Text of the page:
My association with the Cradle of Humankind World Heritage Site has been a long and (in many respects) a very successful one. I headed the Management Authority from 2000, where there was, at the time, only the idea of a World Heritage Site, which had been newly listed. The infrastructure at Sterkfontein was a tiny little museum, probably the size of the average bedroom, run by the Rotary. Maropeng had been neither conceived of, nor had land to build it on, been obtained. The roads in the area were all mostly sand.

But there was this magnificent idea: that we could be world class and offer a unique, world class facility to the public; that we could showcase Africa and everything that our great continent had given to the World – both humanity itself and human culture. “No small thing”, as Professor Phillip Tobias so memorably put it. We coined the name “Cradle of Humankind”.

The Gauteng Provincial Government made available what was then a huge amount of money for the design, build and construction of a visitor centre (or visitor centres) and (when we asked them) a further amount for the construction of roads, including in many areas, cycle paths (which in those days were considered novel and revolutionary).

Building of Maropeng
The construction of Maropeng's Tumulus Building

I can take personal credit for having negotiated with Standard Bank for the donation of the 100ha of land on which Maropeng now stands. The conceptualising and building of the two visitor centres at Sterkfontein ajnd Maropeng took a little longer than three full years to complete. And suddenly, there it was. We had a unique building at a place we named “ Maropeng” the place of origins and a much more discrete one at Sterkfontein which complimented the landscape and which needed to be built mostly on stilts, because of the underlying caves.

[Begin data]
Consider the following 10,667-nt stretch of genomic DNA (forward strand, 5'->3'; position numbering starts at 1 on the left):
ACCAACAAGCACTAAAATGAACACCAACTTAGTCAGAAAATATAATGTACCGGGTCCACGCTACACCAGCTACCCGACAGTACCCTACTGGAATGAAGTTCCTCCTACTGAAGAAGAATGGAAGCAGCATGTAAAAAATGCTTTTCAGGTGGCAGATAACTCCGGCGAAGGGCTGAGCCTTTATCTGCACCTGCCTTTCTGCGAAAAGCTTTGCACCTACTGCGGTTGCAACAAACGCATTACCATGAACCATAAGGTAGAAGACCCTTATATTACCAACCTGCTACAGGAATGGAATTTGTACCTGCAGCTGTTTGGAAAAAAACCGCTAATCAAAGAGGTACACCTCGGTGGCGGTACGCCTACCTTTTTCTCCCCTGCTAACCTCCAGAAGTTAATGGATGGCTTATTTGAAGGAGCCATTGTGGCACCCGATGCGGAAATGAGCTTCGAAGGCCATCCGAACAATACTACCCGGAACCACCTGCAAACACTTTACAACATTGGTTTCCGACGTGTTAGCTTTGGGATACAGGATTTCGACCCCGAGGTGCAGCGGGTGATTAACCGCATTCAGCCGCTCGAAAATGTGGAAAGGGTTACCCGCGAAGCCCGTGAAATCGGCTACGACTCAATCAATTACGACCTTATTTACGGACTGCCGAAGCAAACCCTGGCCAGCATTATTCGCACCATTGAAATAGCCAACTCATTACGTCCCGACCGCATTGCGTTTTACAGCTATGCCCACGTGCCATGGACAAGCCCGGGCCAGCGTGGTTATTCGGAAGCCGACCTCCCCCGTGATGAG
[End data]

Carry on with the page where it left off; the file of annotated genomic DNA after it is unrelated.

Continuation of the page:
It was a tremendous achievement and we watched as the tourism offerings in the area grow from 64 to over 400, just before Covid-19 struck. With that growth in tourism offerings came a growth in jobs and with more jobs, more food on the tables of many more people; more school fees being paid for children; more money for the local economy.

With the site built and established, I then left to live and work in the Western Cape. But in 2016, I was asked if I would consider returning to run Maropeng and Sterkfontein. This was at the point at which the discovery of Homo naledi was announced to an astonished world and put on display at Maropeng. At that point, we were getting 3000 people a day, who were willing to brave the elements and stand in the longest of queues to see for themselves this astonishing find, by Professor Lee Berger and his team.

Lee Bergerwith Homo Na 41793
Prof Lee Berger with Homo naledi

And this is where I have been for the past 6 years, honoured to have led an amazing team at the two sites. Who could ever have imagined what was coming? That two years ago, the world would be hit by a virus, so dangerous that we had to lock ourselves indoors for long periods of time. Aeroplanes stopped flying. Tourists stopped coming. And when we eventually reopened, it was under severe restrictions, both in terms of protocols, but particularly in terms of the numbers of people who would be allowed to be on group tours.

Who could possibly have imagined that tourism numbers would plummet from the heady days of Homo naledi to what we have now, a maximum of 400 a day – and even then, an average uptake of around 200? The devastation that Covid-19 has had on the tourism industry in general and Maropeng. Sterkfontein and the surrounding area of the Cradle of Humankind is quite beyond belief.

But New Year is very often a time of new beginnings. So, with increased vaccinations and the possibility of a milder form of the virus itself, perhaps – just perhaps - 2022 will be a brighter year with brighter prospects. That is what, I am sure, you all join me in wishing for ourselves.

I have decided to resign my position as Managing Director, effective from the 31st January 2022. My retirement age is imminent and it is fitting that someone new takes over the leadership, to take Maropeng and Sterkfontein into an exciting new era. I am humbled by the trust which has been placed in me to run these amazing visitor centres. I would be a liar if I were to say that it has all been easy going, especially after Covid took its toll.

And so I would like to wish you all a much better 2022. I wish everything of the very best for these amazing exhibition centres and thank everyone for the help support and cooperation I have received during my time here.

Africa still has a great deal more to give to the world. Just wait and see!

Happy new year

Day of Reconciliation